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A LOLCODE interpreter written in C.
C Python
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cmake
test
CMakeLists.txt
Doxyfile
README
install.py
interpreter.c
interpreter.h
lexer.c
lexer.h
main.c
parser.c
parser.h
tokenizer.c
tokenizer.h
unicode.c
unicode.h

README

                    lci - a LOLCODE interpreter written in C

LICENSE

    Copyright (C) 2010 Justin J. Meza

    This program is free software: you can redistribute it and/or modify
    it under the terms of the GNU General Public License as published by
    the Free Software Foundation, either version 3 of the License, or
    (at your option) any later version.

    This program is distributed in the hope that it will be useful,
    but WITHOUT ANY WARRANTY; without even the implied warranty of
    MERCHANTABILITY or FITNESS FOR A PARTICULAR PURPOSE.  See the
    GNU General Public License for more details.

    You should have received a copy of the GNU General Public License
    along with this program.  If not, see <http://www.gnu.org/licenses/>.

ABOUT

lci is a LOLCODE interpreter written in C and is designed to be correct,
portable, fast, and precisely documented.

    * correct: Every effort has been made to test lci's conformance to the
          LOLCODE language specification. Unit tests come packaged with the lci
          source code.
    * portable: lci follows the widely ported ANSI C specification allowing it
          to compile on a broad range of systems.
    * fast: Much effort has gone into producing simple and efficient code
          whenever possible to the extent that the above points are not
          compromized.
    * precisely documented: lci uses Doxygen to generate literate code
          documentation, browsable here.

This project's homepage is at http://icanhaslolcode.org.  For help, visit
http://groups.google.com/group/lci-general.  To report a bug, go to
http://github.com/justinmeza/lci/issues.

Created and maintained by Justin J. Meza <justin.meza@gmail.com>.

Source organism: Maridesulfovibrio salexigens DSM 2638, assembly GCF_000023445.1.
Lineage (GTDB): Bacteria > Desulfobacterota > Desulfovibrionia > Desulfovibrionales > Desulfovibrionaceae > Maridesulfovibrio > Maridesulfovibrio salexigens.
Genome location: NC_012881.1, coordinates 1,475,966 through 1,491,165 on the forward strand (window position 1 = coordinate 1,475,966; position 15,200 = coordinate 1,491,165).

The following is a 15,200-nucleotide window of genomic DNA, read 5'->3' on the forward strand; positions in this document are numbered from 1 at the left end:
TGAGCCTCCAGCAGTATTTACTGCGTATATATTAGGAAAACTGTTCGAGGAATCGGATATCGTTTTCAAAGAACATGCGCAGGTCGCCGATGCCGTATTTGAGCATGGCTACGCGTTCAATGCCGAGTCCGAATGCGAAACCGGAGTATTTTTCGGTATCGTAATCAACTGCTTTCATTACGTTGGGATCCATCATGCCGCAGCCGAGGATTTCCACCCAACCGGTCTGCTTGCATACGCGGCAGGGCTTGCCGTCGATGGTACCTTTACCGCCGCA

PREREQUISITES

1. You must have CMake installed (www.cmake.org). 
  a) If you're using a Linux distro with package managment CMake should be in 
    your repositories.

2. Python 2.7+ or Python 2.x with the argparse module installed.

INSTALLATION: THE EASY WAY ON LINUX OR MAC OSX

1. run the script install.py. Note that

  $ ./install.py -h

  will display a list of relavent install options. For
  example, if I wanted to install lci to the directory
  "/home/kurtis/opt" I would run:

  $ ./install.py --prefix="/home/kurtis/opt"
  

INSTALLATION: THE MORE INVOLVED WAY ON LINUX OR MAC OSX

1. Configure lci using CMake. This can be as simple as opening up the terminal, 
  navigating to the directory containing lci and typing:

  $ cmake .

  You can also provide any other argument to the CMake configuration process
  you'd like. To enable Memory testing turn the PERFORM_MEM_TESTS option on
  like so:

  $ cmake -DPERFORM_MEM_TESTS:BOOL=ON .

  You can also use the "ccmake" command or the CMake GUI if you prefer.
  See the cmake documentation for more details.

2. Build the project:

  $ make

3. Install
   
  $ make install

4. (Optional) Build documentation:

  $ make doc

5. (Optional) Run tests:

  $ ctest

INSTALTION ON WINDOWS

1. TODO Could some one please provide an example of using CMake to generate
a visual studio project and build the project?
Something went wrong with that request. Please try again.